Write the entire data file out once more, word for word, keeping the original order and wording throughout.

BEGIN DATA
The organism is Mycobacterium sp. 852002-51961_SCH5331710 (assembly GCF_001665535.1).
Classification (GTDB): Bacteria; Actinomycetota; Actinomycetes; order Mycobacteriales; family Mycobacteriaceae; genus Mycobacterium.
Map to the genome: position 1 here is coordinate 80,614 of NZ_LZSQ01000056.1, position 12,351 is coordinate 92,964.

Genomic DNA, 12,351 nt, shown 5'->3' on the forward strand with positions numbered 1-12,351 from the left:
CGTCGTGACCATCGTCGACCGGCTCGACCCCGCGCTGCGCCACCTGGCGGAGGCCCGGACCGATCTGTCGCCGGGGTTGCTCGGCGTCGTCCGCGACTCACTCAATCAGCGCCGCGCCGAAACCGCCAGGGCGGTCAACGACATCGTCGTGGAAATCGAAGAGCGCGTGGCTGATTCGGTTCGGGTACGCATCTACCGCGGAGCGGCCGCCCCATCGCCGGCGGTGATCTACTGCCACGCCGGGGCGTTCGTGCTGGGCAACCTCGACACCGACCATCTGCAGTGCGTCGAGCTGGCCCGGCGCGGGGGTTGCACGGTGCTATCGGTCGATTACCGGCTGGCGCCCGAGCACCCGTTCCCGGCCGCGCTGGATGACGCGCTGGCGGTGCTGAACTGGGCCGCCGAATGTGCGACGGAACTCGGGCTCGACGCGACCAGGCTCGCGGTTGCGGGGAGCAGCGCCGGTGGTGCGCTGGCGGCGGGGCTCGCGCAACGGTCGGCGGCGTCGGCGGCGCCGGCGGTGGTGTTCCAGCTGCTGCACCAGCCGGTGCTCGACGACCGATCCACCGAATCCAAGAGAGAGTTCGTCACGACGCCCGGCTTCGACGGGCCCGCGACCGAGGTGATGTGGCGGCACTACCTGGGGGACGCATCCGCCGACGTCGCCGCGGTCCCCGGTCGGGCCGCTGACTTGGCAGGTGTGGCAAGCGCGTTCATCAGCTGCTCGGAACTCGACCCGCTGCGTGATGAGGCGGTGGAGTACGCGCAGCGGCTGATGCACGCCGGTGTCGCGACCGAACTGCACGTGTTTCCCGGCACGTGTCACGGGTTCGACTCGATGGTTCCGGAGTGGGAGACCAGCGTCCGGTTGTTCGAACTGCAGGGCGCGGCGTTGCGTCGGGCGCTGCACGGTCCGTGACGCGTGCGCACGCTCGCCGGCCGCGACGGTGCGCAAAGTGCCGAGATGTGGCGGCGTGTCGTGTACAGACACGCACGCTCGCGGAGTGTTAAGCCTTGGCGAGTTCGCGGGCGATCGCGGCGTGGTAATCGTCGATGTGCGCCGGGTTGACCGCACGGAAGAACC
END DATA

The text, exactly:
The organism is Mycobacterium sp. 852002-51961_SCH5331710 (assembly GCF_001665535.1).
Classification (GTDB): Bacteria; Actinomycetota; Actinomycetes; order Mycobacteriales; family Mycobacteriaceae; genus Mycobacterium.
Map to the genome: position 1 here is coordinate 80,614 of NZ_LZSQ01000056.1, position 12,351 is coordinate 92,964.

Genomic DNA, 12,351 nt, shown 5'->3' on the forward strand with positions numbered 1-12,351 from the left:
CGTCGTGACCATCGTCGACCGGCTCGACCCCGCGCTGCGCCACCTGGCGGAGGCCCGGACCGATCTGTCGCCGGGGTTGCTCGGCGTCGTCCGCGACTCACTCAATCAGCGCCGCGCCGAAACCGCCAGGGCGGTCAACGACATCGTCGTGGAAATCGAAGAGCGCGTGGCTGATTCGGTTCGGGTACGCATCTACCGCGGAGCGGCCGCCCCATCGCCGGCGGTGATCTACTGCCACGCCGGGGCGTTCGTGCTGGGCAACCTCGACACCGACCATCTGCAGTGCGTCGAGCTGGCCCGGCGCGGGGGTTGCACGGTGCTATCGGTCGATTACCGGCTGGCGCCCGAGCACCCGTTCCCGGCCGCGCTGGATGACGCGCTGGCGGTGCTGAACTGGGCCGCCGAATGTGCGACGGAACTCGGGCTCGACGCGACCAGGCTCGCGGTTGCGGGGAGCAGCGCCGGTGGTGCGCTGGCGGCGGGGCTCGCGCAACGGTCGGCGGCGTCGGCGGCGCCGGCGGTGGTGTTCCAGCTGCTGCACCAGCCGGTGCTCGACGACCGATCCACCGAATCCAAGAGAGAGTTCGTCACGACGCCCGGCTTCGACGGGCCCGCGACCGAGGTGATGTGGCGGCACTACCTGGGGGACGCATCCGCCGACGTCGCCGCGGTCCCCGGTCGGGCCGCTGACTTGGCAGGTGTGGCAAGCGCGTTCATCAGCTGCTCGGAACTCGACCCGCTGCGTGATGAGGCGGTGGAGTACGCGCAGCGGCTGATGCACGCCGGTGTCGCGACCGAACTGCACGTGTTTCCCGGCACGTGTCACGGGTTCGACTCGATGGTTCCGGAGTGGGAGACCAGCGTCCGGTTGTTCGAACTGCAGGGCGCGGCGTTGCGTCGGGCGCTGCACGGTCCGTGACGCGTGCGCACGCTCGCCGGCCGCGACGGTGCGCAAAGTGCCGAGATGTGGCGGCGTGTCGTGTACAGACACGCACGCTCGCGGAGTGTTAAGCCTTGGCGAGTTCGCGGGCGATCGCGGCGTGGTAATCGTCGATGTGCGCCGGGTTGACCGCACGGAAGAACC